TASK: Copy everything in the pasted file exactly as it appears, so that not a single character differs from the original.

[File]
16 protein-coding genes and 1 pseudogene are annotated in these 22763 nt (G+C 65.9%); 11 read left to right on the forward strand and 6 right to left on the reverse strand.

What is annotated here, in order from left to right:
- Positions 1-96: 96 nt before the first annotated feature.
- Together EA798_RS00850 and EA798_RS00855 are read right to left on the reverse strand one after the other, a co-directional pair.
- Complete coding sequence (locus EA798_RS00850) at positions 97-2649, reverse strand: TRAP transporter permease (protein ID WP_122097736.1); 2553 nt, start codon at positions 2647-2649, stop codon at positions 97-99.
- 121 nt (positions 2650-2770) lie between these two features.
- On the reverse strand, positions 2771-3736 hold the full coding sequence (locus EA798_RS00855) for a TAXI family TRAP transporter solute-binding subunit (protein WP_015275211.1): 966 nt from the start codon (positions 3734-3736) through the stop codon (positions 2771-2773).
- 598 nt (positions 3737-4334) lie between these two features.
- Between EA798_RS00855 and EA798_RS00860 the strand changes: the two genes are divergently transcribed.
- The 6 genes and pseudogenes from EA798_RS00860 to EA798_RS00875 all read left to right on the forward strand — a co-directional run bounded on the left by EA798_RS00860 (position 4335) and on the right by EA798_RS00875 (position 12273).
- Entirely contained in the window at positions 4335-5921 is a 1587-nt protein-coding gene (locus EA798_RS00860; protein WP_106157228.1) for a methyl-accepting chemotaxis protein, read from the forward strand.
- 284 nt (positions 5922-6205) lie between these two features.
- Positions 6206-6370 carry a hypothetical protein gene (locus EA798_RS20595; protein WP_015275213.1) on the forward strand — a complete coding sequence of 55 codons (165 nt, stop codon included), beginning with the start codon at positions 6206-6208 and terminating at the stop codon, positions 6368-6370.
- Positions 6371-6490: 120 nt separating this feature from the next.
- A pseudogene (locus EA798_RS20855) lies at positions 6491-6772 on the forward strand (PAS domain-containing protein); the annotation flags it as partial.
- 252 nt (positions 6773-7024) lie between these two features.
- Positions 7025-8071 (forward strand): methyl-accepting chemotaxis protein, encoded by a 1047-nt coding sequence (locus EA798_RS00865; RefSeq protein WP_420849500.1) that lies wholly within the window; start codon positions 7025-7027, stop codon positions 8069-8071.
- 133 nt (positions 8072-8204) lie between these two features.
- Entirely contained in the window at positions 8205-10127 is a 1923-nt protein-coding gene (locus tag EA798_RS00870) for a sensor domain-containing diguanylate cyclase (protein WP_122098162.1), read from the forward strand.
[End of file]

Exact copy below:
16 protein-coding genes and 1 pseudogene are annotated in these 22763 nt (G+C 65.9%); 11 read left to right on the forward strand and 6 right to left on the reverse strand.

What is annotated here, in order from left to right:
- Positions 1-96: 96 nt before the first annotated feature.
- Together EA798_RS00850 and EA798_RS00855 are read right to left on the reverse strand one after the other, a co-directional pair.
- Complete coding sequence (locus EA798_RS00850) at positions 97-2649, reverse strand: TRAP transporter permease (protein ID WP_122097736.1); 2553 nt, start codon at positions 2647-2649, stop codon at positions 97-99.
- 121 nt (positions 2650-2770) lie between these two features.
- On the reverse strand, positions 2771-3736 hold the full coding sequence (locus EA798_RS00855) for a TAXI family TRAP transporter solute-binding subunit (protein WP_015275211.1): 966 nt from the start codon (positions 3734-3736) through the stop codon (positions 2771-2773).
- 598 nt (positions 3737-4334) lie between these two features.
- Between EA798_RS00855 and EA798_RS00860 the strand changes: the two genes are divergently transcribed.
- The 6 genes and pseudogenes from EA798_RS00860 to EA798_RS00875 all read left to right on the forward strand — a co-directional run bounded on the left by EA798_RS00860 (position 4335) and on the right by EA798_RS00875 (position 12273).
- Entirely contained in the window at positions 4335-5921 is a 1587-nt protein-coding gene (locus EA798_RS00860; protein WP_106157228.1) for a methyl-accepting chemotaxis protein, read from the forward strand.
- 284 nt (positions 5922-6205) lie between these two features.
- Positions 6206-6370 carry a hypothetical protein gene (locus EA798_RS20595; protein WP_015275213.1) on the forward strand — a complete coding sequence of 55 codons (165 nt, stop codon included), beginning with the start codon at positions 6206-6208 and terminating at the stop codon, positions 6368-6370.
- Positions 6371-6490: 120 nt separating this feature from the next.
- A pseudogene (locus EA798_RS20855) lies at positions 6491-6772 on the forward strand (PAS domain-containing protein); the annotation flags it as partial.
- 252 nt (positions 6773-7024) lie between these two features.
- Positions 7025-8071 (forward strand): methyl-accepting chemotaxis protein, encoded by a 1047-nt coding sequence (locus EA798_RS00865; RefSeq protein WP_420849500.1) that lies wholly within the window; start codon positions 7025-7027, stop codon positions 8069-8071.
- 133 nt (positions 8072-8204) lie between these two features.
- Entirely contained in the window at positions 8205-10127 is a 1923-nt protein-coding gene (locus tag EA798_RS00870) for a sensor domain-containing diguanylate cyclase (protein WP_122098162.1), read from the forward strand.